A week doesn’t usually go by without someone within my social circle asking me this question. My response is usually the same i.e. Zim’s interesting in some many ways, I see some much potential and yet we have so much work to do but I’m definitely glad to be home. Most people are shocked at my seemingly optimist view. I tend to be an optimistic person in general so this attitude shouldn’t come as a surprise especially for those who know me well. So in tackling this question, I’ve decided to break down the discussion into various sections.
This first volume deals with the somewhat emotional side of ‘How am I finding Zim’ so far? I’m simply referring to family and that sense of community which I had missed for many years. Without appearing to boast, the short answer is ‘I’m finally at peace’. Yes of course I struggle with this or that but overall I’m in a good place. I’m surrounded by family and just having them close by brings such calmness to my life. For too long I lived ‘out there’ beyond the borders of my beloved country. Most things I did out there focused on self. It is quite humbling, actually it is extremely humbling to realise and experience my new ‘sense of community’. I’ve been reminded many times that no longer do I have to worry about things on my own. There’s some uncle, some aunt worrying with you celebrating or crying with you. I’ve learnt and continue to learn to slow down and incorporate people in the various facets of my life. If I’m thinking of having a ‘braai’ or barbeque I’m automatically thinking about the various people to invite taking into account the dynamics and so forth. In short, a deep sense of community has been renewed since moving back home.
However throughout all this, many things have changed. Growing up I didn’t really have a political view but the youngsters out there nowadays do. I don’t want to claim that they’ve lost their youth in that Michael Jackson kind of way. It’s not as dramatic as that, but they are simply more aware of their environment than we were growing up. With social media tools like Facebook et al, it has made it is so much easier to share and exchange ideas amongst the youth. In this respect, especially given that Africa has a very youthful population already, I do predict many changes both culturally and otherwise. I also believe that governments and political parties have already picked up on the power of the youth and are keen to engage with them. It’s clear to see that Zanu has recognised this and it seems like they have or are in the process of making strides to reach out to the youth in this respect.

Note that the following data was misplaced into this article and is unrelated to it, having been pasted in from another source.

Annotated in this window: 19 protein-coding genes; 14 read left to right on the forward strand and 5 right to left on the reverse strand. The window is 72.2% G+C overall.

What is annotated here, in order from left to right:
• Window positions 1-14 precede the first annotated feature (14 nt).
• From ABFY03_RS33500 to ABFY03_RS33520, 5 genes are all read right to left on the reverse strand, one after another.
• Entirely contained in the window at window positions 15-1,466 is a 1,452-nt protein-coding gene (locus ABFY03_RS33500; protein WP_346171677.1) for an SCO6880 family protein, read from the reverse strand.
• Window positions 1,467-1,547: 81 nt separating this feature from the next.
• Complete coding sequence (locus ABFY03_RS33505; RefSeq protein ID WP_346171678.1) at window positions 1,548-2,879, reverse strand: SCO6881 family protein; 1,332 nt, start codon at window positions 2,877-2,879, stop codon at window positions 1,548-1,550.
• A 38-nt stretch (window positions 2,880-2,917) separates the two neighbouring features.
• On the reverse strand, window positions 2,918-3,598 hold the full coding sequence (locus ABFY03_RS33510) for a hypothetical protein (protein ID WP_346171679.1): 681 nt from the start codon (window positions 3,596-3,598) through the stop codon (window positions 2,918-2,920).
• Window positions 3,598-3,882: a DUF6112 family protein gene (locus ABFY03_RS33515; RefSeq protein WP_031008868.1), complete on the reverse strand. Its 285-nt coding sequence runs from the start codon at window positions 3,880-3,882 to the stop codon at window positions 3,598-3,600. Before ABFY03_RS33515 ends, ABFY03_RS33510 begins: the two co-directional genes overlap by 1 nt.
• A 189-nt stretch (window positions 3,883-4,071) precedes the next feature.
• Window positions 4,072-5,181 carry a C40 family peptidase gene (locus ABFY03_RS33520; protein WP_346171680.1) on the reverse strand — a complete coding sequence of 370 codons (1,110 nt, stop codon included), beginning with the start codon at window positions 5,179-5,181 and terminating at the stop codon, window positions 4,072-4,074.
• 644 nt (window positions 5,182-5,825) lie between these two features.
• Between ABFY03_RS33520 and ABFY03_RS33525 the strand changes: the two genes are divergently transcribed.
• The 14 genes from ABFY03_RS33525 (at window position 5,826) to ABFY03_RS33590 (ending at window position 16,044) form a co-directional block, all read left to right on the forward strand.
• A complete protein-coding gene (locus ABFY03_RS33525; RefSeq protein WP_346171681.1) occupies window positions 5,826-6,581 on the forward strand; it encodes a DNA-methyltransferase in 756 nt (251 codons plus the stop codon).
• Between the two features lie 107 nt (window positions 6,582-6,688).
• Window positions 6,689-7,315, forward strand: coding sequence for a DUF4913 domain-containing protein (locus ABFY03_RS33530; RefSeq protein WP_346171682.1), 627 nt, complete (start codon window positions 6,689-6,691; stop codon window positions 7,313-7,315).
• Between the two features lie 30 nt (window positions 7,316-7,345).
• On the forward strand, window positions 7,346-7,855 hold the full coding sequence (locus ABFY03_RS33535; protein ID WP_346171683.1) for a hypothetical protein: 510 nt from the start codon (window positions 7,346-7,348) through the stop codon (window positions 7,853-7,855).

I want to use a cliché to discuss the next issue: Opportunity. Zimbabwe in my view is FULL of many business opportunities. I want to stay clear from discussing opportunities in mining and farming simply because these issues have been discussed via other media sources and I also want to dissect this pertinent issue in the next blog instalments. I will say this though; those opportunities do exist in some form or another. I’m not suggesting that everyone with a few quid get involved in mining, farming and so forth. I’m simply suggesting that is another way to look at mining or farming in Zimbabwe. You see, I don’t have ‘Rio Tinto kind of capital’ but I do or can source sufficient capital to supply a small mine with the nuts and bolts for their machinery. The point I’m making is too often we look at the massive investment opportunities and simply ignore the fact that local mines (and there are many) still require fuel, general hardware products such as the nuts & bolts, IT services and so forth. Many of us don’t have that ‘Rio Tinto cash’ but some may have an IT services background and right there in the mining sector of my beloved country lies a business opportunity for someone like you.
There are of course many other issues I wish to discuss and trust me, I will elaborate and share my thoughts on these many issues. I am particularly interested in the infamous land reform and this ‘new issue’ regarding empowerment and indigenisation. I am particularly interested in sharing how it has and continues to affect or influence the Zimbabwean people I come into contact with and indeed their daily reality. Till the next instalment.